The assets of the decedent as of the date of death which are titled only in the decedent’s name, or which are payable to the decedent’s “estate” or personal representative. Property held in joint tenancy with rights of survivorship are not included in the decedent’s probate estate. In addition, the proceeds of life insurance, annuities, IRAs or qualified retirement benefits will not be included in the decedent’s estate unless the beneficiary designation specifically designates the decedent’s estate.

Pour-Over Will:

A Will used in conjunction with a Revocable Living Trust to dispose of any property owned by the decedent at time of death which was not transferred to the Trust. The Trust instrument contains detailed instructions relating to the distribution of the property.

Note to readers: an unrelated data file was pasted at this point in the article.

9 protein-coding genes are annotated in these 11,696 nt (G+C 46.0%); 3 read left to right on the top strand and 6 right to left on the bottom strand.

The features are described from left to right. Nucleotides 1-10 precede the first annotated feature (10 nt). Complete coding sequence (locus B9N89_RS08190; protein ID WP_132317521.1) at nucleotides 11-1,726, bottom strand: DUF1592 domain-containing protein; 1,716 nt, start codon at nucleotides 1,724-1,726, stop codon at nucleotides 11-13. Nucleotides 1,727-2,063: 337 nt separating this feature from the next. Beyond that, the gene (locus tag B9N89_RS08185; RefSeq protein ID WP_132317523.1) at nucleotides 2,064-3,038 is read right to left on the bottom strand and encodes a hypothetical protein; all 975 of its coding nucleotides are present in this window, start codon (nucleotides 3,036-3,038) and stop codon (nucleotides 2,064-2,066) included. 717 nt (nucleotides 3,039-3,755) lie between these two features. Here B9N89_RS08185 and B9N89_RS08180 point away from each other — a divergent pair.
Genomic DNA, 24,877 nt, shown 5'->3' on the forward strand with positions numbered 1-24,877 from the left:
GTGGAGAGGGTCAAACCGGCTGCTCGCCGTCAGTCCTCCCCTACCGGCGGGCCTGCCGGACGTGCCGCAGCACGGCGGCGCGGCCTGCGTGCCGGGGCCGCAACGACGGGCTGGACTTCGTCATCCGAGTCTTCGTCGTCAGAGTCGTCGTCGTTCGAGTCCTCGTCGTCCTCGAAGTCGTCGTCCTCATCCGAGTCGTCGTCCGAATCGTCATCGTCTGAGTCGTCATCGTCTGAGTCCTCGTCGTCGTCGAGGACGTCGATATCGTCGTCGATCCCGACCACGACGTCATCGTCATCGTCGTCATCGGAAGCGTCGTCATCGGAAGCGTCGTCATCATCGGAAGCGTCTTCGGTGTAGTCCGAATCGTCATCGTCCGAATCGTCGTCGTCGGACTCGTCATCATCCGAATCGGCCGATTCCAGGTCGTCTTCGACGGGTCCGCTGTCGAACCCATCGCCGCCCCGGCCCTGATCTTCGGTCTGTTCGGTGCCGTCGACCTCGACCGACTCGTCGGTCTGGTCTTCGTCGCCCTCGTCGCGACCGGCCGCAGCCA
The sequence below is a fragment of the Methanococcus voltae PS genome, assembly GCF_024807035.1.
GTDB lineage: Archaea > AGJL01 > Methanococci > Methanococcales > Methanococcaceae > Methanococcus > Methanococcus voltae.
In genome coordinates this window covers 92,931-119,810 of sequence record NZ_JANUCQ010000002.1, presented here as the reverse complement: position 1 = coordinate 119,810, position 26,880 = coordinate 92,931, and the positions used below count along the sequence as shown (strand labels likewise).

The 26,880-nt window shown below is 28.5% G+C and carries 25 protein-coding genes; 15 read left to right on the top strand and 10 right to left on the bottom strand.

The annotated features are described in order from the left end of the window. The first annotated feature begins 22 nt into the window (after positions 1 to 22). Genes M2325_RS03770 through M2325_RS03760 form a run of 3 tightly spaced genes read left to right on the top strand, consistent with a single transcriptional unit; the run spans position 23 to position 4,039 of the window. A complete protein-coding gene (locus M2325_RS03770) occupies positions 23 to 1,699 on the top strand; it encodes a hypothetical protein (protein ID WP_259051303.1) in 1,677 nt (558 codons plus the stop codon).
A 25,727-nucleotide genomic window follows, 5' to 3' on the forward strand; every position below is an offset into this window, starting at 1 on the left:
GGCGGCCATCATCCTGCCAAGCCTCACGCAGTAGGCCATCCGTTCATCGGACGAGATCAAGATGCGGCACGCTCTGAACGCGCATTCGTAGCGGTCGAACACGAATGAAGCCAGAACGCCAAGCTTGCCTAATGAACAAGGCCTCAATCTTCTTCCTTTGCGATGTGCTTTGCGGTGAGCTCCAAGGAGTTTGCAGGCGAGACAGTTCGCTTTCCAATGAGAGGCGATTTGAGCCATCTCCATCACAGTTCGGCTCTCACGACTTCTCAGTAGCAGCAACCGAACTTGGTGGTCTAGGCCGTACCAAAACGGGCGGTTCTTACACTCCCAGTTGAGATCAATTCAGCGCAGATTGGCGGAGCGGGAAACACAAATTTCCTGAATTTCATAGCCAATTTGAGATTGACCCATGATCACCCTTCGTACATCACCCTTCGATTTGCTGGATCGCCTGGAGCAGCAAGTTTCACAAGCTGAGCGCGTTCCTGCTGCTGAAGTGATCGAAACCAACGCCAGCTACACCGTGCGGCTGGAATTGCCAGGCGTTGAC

A legal instrument whereby one appoints and empowers another person as agent to deal with one’s property and affairs. Also see Durable Power of Attorney above.

Power of Appointment:

A legal right given to a person in order to allow him or her to decide how to distribute a deceased person’s property. A “general” power of appointment places no restrictions on the named person, while a “limited” or “special” power of appointment places restrictions on who may receive distributions.


Qualified terminable interest property (“QTIP”) trust: